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2009.58: O-Minimal Structures

2009.58: A.J. Wilkie (2007) O-Minimal Structures. Séminaire BOURBAKI, 60 (985). pp. 1-11. ISSN 0036-8075

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Abstract

The notion of an o-minimal expansion of the ordered field of real numbers was invented by L van den Dries [vdD1] as a framework for investigating the model theory of the real exponential function exp : R ! R : x ! ex, and thereby settle an old problem of Tarski. More on this later, but for the moment it is best motivated as being a candidate for Grothendieck’s idea of “tame topology” as expounded in his Esquisse d’un Programme [Gr]. It seems to me that such a candidate should satisfy (at least) the following criteria. (A) It should be a framework that is flexible enough to carry out many geometrical and topological constructions on real functions and on subsets of real euclidean spaces. (B) But at the same time it should have built in restrictions so that we are a priori guaranteed that pathological phenomena can never arise. In particular, there should be a meaningful notion of dimension for all sets under consideration and any that can be constructed from these by use of the operations allowed under (A). (C) One must be able to prove finiteness theorems that are uniform over fibred collections. None of the standard restrictions on functions that arise in elementary real analysis satisfy both (A) and (B). For example, there exists a continuous function G : (0, 1) ! (0, 1)2 which is surjective, thereby destroying any hope of a dimension theory for a framework that admits all continuous functions. Restricting to the smooth (i.e. C1) 985–02 environment fares no better. For every closed subset of any euclidean space, in particular the subset graph(G) of R3, is the set of zeros of some smooth function. So by the use of a few simple constructions that we would certainly wish to allow under (A), we soon arrive at dimension-destroying phenomena. The same is even true (though this is harder to prove) if we start from just those smooth functions that are everywhere real analytic (i.e. equal the sum of their Taylor series on a neighbourhood of every point), although, as we shall see, this class of functions is locally well-behaved and as such can serve as a model for the three criteria above. Rather than enumerate analytic conditions on sets and functions sufficient to guarantee the criteria (A), (B) and (C) however, we shall give one succinct axiom, the o-minimality axiom, which implies them. Of course, this is a rather open-ended (and currently flourishing) project because of the large number of questions that one can ask under (C). One must also provide concrete examples of collections of sets and functions that satisfy the axiom and this too is an active area of research. In this talk I shall survey both aspects of the theory. Our formulation of the o-minimality axiom makes use of definability theory from mathematical logic. We begin with a collection F of real valued functions of real variables (not necessarily all of the same number of arguments). We consider the ordered field structure on R augmented by the functions in F. This gives us a first-order structure (or model ) RF := hR;+, ·,−,<,Fi, and we denote the corresponding firstorder logical language by L(F). We then call the structure RF o-minimal if whenever (x) is an L(F)-formula (with parameters) then the subset of R defined by (x) is a finite union of open intervals and points (i.e. it is the union of finitely many connected sets). I shall elucidate what is meant by an L(F)-formula and by the subset of R (and, more generally, of Rn) defined by such a formula in the next two sections. However, I should emphasize at this stage that such a formula not only defines a subset , denoted (RF), of Rn, but also a subset (R) of Rn where R is any ordered ring augmented by a collection of functions, F say, such that F and F are in correspondence via a bijection that preserves the number of places (arity) of the functions. One can, and should, define the notion o-minimality for such structures hR;Fi and it was at (rather more than) this level of generality that the true foundations of the subject were laid by Pillay and Steinhorn in [P-S], shortly after van den Dries’ work on the real field. Indeed, it turned out that the solution to Tarski’s problem on the real exponential function (the case F = {exp} in the above notation) relied heavily on the Pillay-Steinhorn theory of o-minimality for structures based on ordered fields other than the reals. This having been said, I shall concentrate in this lecture on the real case, alluding only occasionally to the more general situation, and leave the reader to adapt the definitions and theorems to the setting of o-minimal expansions of arbitrary ordered fields.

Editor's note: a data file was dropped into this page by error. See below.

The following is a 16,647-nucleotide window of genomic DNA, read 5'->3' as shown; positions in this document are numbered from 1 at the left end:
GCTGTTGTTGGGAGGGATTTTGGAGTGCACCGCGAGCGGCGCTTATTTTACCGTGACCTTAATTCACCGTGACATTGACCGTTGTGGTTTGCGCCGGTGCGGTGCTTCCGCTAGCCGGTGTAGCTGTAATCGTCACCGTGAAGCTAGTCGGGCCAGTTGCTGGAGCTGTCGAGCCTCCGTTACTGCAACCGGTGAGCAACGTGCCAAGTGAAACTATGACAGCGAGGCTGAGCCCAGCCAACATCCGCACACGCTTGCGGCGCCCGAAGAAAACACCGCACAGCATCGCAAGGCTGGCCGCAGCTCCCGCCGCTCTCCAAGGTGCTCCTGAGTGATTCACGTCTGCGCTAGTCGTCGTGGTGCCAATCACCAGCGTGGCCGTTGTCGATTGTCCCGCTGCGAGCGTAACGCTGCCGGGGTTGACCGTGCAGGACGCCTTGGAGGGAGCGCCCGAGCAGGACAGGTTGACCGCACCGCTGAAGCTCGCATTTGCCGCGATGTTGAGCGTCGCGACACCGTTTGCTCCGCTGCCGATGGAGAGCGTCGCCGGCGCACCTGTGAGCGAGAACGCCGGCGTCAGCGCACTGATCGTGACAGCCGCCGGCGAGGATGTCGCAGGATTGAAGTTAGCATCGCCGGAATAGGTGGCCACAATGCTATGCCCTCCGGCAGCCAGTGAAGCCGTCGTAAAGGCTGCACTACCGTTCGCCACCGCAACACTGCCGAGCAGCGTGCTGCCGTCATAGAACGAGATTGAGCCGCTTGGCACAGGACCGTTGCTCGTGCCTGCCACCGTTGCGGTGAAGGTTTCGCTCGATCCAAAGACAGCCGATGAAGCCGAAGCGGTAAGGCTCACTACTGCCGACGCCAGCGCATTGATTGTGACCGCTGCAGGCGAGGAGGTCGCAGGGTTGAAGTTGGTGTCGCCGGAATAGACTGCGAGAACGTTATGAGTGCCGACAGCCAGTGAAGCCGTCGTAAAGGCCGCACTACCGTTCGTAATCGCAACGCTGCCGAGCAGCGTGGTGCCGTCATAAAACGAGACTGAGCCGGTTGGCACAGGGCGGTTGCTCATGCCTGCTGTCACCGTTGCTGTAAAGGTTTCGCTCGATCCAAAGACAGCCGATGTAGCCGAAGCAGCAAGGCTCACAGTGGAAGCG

Item Type:Article
Subjects:MSC 2000 > 03 Mathematical logic and foundations
MSC 2000 > 11 Number theory
MIMS number:2009.58
Deposited By:Ms Lucy van Russelt
Deposited On:03 October 2009

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